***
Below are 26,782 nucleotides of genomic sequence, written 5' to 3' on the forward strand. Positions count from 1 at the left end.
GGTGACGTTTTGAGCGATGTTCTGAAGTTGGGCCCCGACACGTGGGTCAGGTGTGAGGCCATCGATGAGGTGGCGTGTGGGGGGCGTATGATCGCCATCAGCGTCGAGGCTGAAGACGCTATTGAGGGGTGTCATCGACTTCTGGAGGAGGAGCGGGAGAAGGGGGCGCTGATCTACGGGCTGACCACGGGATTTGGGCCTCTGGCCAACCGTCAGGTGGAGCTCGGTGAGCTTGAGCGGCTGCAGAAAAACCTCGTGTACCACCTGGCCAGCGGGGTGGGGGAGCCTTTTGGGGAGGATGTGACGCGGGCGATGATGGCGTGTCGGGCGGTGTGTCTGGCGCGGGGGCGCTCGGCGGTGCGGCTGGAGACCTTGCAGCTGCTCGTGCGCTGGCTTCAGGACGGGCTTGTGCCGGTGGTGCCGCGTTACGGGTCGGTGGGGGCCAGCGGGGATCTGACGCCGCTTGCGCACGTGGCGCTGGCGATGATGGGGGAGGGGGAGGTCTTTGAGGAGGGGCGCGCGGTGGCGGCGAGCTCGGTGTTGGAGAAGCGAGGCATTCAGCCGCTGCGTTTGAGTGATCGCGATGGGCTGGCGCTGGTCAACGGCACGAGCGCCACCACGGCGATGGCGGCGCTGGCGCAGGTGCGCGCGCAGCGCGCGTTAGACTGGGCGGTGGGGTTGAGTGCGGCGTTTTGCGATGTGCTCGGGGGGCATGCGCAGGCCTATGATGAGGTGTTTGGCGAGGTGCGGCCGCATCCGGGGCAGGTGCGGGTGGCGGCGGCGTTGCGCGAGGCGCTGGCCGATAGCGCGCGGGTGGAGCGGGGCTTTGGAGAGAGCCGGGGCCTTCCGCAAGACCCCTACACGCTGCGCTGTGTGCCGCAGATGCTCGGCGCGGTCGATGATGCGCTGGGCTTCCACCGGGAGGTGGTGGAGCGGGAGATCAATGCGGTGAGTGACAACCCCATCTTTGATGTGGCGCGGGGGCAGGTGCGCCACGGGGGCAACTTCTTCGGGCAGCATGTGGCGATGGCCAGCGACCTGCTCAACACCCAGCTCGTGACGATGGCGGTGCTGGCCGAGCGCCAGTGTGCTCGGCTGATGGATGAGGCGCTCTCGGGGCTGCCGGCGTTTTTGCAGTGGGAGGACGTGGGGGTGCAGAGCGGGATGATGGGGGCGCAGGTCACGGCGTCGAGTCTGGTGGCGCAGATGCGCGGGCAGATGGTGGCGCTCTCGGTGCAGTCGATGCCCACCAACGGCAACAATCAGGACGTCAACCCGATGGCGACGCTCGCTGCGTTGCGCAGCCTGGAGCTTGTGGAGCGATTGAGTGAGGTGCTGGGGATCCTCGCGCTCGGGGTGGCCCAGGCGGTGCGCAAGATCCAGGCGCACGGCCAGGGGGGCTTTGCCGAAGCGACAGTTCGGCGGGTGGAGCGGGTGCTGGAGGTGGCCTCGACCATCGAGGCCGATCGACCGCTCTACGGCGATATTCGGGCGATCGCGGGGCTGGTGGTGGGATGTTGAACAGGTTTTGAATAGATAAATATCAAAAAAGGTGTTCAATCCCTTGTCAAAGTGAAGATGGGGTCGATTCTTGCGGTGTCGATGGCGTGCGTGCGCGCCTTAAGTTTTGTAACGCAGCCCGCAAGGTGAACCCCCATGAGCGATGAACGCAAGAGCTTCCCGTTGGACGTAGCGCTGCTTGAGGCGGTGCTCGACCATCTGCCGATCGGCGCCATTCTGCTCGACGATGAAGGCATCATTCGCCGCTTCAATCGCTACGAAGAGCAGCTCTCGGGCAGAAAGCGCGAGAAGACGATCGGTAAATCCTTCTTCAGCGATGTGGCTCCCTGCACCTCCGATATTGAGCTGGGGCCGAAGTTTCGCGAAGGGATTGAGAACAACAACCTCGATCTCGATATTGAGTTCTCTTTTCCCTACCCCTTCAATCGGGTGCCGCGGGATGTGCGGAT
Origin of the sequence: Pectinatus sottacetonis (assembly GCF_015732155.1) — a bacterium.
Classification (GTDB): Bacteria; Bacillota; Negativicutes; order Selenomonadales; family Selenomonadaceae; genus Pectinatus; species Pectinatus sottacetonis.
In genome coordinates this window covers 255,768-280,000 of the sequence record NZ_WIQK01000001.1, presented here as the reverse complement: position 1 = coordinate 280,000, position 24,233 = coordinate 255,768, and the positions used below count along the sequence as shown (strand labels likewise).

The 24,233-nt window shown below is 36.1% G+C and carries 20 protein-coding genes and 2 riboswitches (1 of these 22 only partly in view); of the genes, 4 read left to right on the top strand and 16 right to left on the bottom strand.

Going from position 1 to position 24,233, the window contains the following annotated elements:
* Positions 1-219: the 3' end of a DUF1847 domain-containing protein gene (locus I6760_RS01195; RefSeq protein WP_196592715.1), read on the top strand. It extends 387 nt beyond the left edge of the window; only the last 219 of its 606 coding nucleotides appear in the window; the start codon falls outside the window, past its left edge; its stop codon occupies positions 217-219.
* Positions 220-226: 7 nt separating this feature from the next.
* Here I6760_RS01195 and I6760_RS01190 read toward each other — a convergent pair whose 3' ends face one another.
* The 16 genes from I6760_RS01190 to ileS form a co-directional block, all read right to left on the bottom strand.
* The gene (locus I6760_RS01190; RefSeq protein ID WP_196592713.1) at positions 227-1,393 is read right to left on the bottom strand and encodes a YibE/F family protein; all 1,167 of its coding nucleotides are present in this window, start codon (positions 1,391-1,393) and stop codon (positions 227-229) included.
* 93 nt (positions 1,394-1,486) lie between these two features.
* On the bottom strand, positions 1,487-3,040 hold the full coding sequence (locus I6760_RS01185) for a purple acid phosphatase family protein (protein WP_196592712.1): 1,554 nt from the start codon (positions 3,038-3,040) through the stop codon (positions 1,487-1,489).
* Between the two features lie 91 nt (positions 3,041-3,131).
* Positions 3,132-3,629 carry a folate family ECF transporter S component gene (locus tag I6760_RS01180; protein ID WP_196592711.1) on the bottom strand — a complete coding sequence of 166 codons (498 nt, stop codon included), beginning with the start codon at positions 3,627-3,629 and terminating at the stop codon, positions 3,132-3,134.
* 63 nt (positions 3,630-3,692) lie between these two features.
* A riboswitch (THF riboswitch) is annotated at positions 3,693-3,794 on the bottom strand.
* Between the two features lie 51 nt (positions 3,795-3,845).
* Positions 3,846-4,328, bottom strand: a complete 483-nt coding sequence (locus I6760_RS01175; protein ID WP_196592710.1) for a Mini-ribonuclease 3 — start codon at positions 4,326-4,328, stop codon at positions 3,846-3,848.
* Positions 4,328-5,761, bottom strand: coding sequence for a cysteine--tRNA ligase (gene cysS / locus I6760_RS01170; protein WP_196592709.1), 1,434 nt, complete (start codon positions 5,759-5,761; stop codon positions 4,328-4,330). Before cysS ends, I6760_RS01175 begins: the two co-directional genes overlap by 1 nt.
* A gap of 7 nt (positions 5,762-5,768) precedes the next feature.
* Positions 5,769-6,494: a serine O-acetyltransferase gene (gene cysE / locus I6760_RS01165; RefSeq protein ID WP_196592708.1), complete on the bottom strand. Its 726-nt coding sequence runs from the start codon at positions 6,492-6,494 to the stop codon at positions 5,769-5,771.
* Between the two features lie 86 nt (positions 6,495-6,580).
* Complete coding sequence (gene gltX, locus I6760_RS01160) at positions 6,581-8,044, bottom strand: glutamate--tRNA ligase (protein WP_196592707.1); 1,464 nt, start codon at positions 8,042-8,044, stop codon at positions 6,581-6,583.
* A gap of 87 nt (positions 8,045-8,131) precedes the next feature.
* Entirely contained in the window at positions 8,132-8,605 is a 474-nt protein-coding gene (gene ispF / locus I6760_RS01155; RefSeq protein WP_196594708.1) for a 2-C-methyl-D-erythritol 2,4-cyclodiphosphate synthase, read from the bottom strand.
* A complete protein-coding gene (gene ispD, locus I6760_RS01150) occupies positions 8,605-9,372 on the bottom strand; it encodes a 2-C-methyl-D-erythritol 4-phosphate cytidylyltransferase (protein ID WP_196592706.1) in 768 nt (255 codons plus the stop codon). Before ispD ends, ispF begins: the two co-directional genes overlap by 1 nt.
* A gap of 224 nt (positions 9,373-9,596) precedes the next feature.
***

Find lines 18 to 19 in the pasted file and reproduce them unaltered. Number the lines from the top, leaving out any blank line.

* A riboswitch (THF riboswitch) is annotated at positions 3,693-3,794 on the bottom strand.
* Between the two features lie 51 nt (positions 3,795-3,845).